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The Impact of Women's Education on Fertility In Latin America: Searching for Explanations

Teresa Castro Martin and Fatima Juarez
International Family Planning Perspectives
Vol. 21, No. 2 (Jun., 1995), pp. 52-57+80
Published by: Guttmacher Institute
DOI: 10.2307/2133523
Stable URL: http://www.jstor.org/stable/2133523
Page Count: 7
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The Impact of Women's Education on Fertility In Latin America: Searching for Explanations
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Abstract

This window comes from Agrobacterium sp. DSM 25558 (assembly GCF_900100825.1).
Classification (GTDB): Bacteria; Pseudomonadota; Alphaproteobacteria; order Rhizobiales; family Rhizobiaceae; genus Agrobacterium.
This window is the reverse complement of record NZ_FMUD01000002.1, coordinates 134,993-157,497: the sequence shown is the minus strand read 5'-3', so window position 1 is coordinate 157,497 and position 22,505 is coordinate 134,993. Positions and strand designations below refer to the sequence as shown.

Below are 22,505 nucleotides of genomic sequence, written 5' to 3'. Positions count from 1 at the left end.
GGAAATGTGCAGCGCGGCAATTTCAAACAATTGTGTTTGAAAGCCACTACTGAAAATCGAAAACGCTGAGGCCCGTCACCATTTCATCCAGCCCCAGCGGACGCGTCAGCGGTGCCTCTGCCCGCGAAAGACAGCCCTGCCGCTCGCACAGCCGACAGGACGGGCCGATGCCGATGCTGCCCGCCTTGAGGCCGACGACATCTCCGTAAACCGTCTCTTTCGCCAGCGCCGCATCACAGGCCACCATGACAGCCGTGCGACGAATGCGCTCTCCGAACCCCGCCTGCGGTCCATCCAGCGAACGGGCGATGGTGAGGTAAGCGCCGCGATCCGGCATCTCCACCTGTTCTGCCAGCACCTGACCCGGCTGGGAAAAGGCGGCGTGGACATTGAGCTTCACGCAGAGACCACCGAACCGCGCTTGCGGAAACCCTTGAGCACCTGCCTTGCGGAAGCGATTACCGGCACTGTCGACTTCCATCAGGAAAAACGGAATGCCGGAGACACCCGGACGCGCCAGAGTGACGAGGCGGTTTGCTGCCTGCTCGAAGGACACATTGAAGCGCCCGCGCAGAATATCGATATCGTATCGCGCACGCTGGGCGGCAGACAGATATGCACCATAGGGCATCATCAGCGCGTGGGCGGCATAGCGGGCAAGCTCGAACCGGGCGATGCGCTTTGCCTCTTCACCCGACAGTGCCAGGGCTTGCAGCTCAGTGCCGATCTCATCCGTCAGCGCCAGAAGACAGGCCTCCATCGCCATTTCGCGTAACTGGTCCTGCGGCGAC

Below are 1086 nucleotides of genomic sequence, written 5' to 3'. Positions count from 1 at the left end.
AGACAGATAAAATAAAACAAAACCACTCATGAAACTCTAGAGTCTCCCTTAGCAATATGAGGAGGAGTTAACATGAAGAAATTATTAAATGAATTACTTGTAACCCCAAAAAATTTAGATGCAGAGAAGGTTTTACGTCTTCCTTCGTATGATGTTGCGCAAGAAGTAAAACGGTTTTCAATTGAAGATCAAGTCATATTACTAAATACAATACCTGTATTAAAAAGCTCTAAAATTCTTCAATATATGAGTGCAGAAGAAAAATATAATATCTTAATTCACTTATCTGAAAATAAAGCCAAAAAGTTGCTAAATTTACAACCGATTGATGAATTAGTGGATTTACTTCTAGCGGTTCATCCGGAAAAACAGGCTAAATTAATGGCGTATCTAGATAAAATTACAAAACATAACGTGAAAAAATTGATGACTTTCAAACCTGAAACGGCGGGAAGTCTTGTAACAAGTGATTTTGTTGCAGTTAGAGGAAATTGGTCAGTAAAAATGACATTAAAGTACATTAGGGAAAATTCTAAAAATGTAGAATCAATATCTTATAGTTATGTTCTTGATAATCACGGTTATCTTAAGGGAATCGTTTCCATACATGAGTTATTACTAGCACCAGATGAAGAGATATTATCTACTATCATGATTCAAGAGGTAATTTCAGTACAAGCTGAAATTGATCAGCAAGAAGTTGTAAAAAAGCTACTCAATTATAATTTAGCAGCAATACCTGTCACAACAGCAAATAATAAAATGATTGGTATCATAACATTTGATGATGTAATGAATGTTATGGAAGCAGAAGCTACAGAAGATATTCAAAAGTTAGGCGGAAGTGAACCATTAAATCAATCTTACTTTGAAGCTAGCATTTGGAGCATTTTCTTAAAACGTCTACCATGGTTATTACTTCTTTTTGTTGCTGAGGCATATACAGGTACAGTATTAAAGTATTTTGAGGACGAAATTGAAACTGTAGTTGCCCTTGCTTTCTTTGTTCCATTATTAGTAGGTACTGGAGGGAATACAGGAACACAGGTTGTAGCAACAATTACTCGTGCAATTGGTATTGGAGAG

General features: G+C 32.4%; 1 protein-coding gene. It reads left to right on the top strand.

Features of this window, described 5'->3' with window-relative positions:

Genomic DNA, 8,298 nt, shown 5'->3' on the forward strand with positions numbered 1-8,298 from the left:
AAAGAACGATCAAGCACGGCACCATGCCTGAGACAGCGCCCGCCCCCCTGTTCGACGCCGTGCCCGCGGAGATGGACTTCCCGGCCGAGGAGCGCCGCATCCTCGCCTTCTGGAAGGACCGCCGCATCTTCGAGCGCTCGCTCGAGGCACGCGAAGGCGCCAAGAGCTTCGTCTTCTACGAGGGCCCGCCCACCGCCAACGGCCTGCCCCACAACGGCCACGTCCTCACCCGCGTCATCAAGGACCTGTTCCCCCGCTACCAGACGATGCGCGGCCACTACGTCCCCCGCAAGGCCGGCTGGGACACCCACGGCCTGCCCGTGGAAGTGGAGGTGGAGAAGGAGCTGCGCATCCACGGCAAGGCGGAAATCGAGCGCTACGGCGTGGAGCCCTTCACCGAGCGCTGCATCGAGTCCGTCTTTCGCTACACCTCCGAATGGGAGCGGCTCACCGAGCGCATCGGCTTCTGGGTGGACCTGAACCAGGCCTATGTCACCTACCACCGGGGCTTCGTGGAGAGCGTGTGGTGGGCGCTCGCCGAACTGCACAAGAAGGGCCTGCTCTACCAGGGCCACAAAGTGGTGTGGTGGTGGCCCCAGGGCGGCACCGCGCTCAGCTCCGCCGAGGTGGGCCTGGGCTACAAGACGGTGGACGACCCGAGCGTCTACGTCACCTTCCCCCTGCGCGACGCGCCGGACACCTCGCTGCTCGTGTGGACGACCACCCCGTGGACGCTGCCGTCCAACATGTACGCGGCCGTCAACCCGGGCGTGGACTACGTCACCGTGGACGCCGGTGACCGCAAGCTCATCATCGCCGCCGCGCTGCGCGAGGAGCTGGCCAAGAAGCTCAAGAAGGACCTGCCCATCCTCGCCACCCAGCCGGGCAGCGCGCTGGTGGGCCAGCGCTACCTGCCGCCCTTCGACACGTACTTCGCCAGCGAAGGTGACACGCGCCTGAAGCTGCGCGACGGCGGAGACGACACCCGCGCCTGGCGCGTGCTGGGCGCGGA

According to data from Demographic and Health Surveys for nine Latin American countries, women with no education have large families of 6-7 children, whereas better educated women have family sizes of 2-3 children, analogous to those of women in the developed world. Despite these wide differentials in actual fertility, desired family size is surprisingly homogeneous throughout the educational spectrum. While the least educated and the best educated women share the small family norm, the gap in contraceptive prevalence between the two groups ranges from 20-50 percentage points. Better educated women have broader knowledge, higher socioeconomic status and less fatalistic attitudes toward reproduction than do less educated women. Results of a regression analysis indicate that these cognitive, economic and attitudinal assets mediate the influence of schooling on reproductive behavior and partly explain the wide fertility gap between educational strata.

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